• Cells use vitamin E to interact with each other. It helps them carry out many important functions.

Whether vitamin E can prevent cancer, heart disease, dementia, liver disease, and stroke still requires further research.

Food Sources

The best way to get the daily requirement of vitamin E is by eating food sources. Vitamin E is found in the following foods:

  • Vegetable oils (such as wheat germ, sunflower, safflower, corn, and soybean oils)
  • Nuts (such as almonds, peanuts, and hazelnuts/filberts)
  • Seeds (such as sunflower seeds)
  • Green leafy vegetables (such as spinach and broccoli)
  • Fortified breakfast cereals, fruit juices, margarine, and spreads.

Fortified means that vitamins have been added to the food. Check the Nutrition Fact Panel on the food label.

Products made from these foods, such as margarine, also contain vitamin E.

Side Effects

Eating vitamin E in foods is not risky or harmful. However, high doses of vitamin E supplements (alpha-tocopherol supplements) might increase the risk of bleeding in the brain (hemorrhagic stroke).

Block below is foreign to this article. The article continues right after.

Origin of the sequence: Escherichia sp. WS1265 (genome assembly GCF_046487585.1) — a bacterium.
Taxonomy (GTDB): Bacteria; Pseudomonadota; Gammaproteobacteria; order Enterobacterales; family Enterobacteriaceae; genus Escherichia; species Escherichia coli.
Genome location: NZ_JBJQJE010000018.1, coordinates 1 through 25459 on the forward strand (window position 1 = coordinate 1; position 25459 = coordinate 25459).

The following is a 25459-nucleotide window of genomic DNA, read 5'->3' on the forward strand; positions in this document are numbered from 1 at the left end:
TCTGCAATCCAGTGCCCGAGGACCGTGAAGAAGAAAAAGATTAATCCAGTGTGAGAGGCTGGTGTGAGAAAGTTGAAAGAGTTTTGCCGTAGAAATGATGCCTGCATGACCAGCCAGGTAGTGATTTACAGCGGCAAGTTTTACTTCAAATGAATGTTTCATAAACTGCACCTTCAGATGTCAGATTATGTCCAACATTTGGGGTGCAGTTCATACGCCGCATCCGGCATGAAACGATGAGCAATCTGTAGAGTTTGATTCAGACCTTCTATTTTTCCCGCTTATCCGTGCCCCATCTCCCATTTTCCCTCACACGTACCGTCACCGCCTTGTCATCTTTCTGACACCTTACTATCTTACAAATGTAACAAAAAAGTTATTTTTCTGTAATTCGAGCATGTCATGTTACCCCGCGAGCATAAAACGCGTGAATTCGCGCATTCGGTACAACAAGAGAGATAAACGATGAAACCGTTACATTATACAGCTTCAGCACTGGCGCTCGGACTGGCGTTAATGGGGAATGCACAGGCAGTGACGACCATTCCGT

High levels of vitamin E may also increase the risk for birth defects. However, it needs more research.

Low intake may lead to hemolytic anemia in premature babies.

Recommendations

The Recommended Dietary Allowance (RDA) for vitamins reflect how much of each vitamin most people should get each day.

  • The RDA for vitamins may be used as goals for each person.
  • How much of each vitamin you need depends on your age and gender.
  • Other factors, such as pregnancy, breastfeeding, and illnesses may increase the amount you need.

The Food and Nutrition Board at the Institute of Medicine Recommended Intakes for individuals for vitamin E:

Infants (adequate intake of vitamin E)

  • 0 to 6 months: 4 mg/day
  • 7 to 12 months: 5 mg/day

Children

  • 1 to 3 years: 6 mg/day
  • 4 to 8 years: 7 mg/day
  • 9 to 13 years: 11 mg/day

Adolescents and adults

  • 14 and older: 15 mg/day
  • Pregnant teens and women: 15 mg/day
  • Breastfeeding teens and women: 19 mg/day

Ask your health care provider which amount is best for you.

The highest safe level of vitamin E supplements for adults is 1,500 IU/day for natural forms of vitamin E, and 1,000 IU/day for the man-made (synthetic) form.

Alternative Names

Alpha-tocopherol; Gamma-tocopherol